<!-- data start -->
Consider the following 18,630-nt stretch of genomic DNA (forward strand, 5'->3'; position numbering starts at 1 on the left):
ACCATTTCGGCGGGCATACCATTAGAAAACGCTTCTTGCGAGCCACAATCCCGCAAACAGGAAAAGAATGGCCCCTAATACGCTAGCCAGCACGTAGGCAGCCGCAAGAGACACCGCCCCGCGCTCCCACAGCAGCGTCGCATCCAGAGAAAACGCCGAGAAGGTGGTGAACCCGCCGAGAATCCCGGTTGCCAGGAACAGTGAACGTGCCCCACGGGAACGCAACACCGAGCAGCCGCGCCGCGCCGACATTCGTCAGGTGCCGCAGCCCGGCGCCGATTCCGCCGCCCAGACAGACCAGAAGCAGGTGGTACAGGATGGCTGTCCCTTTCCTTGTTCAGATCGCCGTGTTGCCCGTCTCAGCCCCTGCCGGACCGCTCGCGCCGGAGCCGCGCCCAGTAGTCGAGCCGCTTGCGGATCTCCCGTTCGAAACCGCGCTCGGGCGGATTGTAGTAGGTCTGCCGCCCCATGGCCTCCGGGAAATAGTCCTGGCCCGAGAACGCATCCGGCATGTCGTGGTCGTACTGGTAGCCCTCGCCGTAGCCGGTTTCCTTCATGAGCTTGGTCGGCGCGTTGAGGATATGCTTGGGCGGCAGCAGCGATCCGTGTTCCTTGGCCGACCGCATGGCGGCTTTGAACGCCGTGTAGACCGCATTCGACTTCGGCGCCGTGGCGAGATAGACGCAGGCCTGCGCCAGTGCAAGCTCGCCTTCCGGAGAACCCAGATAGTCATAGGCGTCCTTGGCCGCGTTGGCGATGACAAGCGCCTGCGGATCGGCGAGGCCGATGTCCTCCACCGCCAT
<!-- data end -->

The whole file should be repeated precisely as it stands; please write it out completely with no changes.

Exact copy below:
Consider the following 18,630-nt stretch of genomic DNA (forward strand, 5'->3'; position numbering starts at 1 on the left):
ACCATTTCGGCGGGCATACCATTAGAAAACGCTTCTTGCGAGCCACAATCCCGCAAACAGGAAAAGAATGGCCCCTAATACGCTAGCCAGCACGTAGGCAGCCGCAAGAGACACCGCCCCGCGCTCCCACAGCAGCGTCGCATCCAGAGAAAACGCCGAGAAGGTGGTGAACCCGCCGAGAATCCCGGTTGCCAGGAACAGTGAACGTGCCCCACGGGAACGCAACACCGAGCAGCCGCGCCGCGCCGACATTCGTCAGGTGCCGCAGCCCGGCGCCGATTCCGCCGCCCAGACAGACCAGAAGCAGGTGGTACAGGATGGCTGTCCCTTTCCTTGTTCAGATCGCCGTGTTGCCCGTCTCAGCCCCTGCCGGACCGCTCGCGCCGGAGCCGCGCCCAGTAGTCGAGCCGCTTGCGGATCTCCCGTTCGAAACCGCGCTCGGGCGGATTGTAGTAGGTCTGCCGCCCCATGGCCTCCGGGAAATAGTCCTGGCCCGAGAACGCATCCGGCATGTCGTGGTCGTACTGGTAGCCCTCGCCGTAGCCGGTTTCCTTCATGAGCTTGGTCGGCGCGTTGAGGATATGCTTGGGCGGCAGCAGCGATCCGTGTTCCTTGGCCGACCGCATGGCGGCTTTGAACGCCGTGTAGACCGCATTCGACTTCGGCGCCGTGGCGAGATAGACGCAGGCCTGCGCCAGTGCAAGCTCGCCTTCCGGAGAACCCAGATAGTCATAGGCGTCCTTGGCCGCGTTGGCGATGACAAGCGCCTGCGGATCGGCGAGGCCGATGTCCTCCACCGCCAT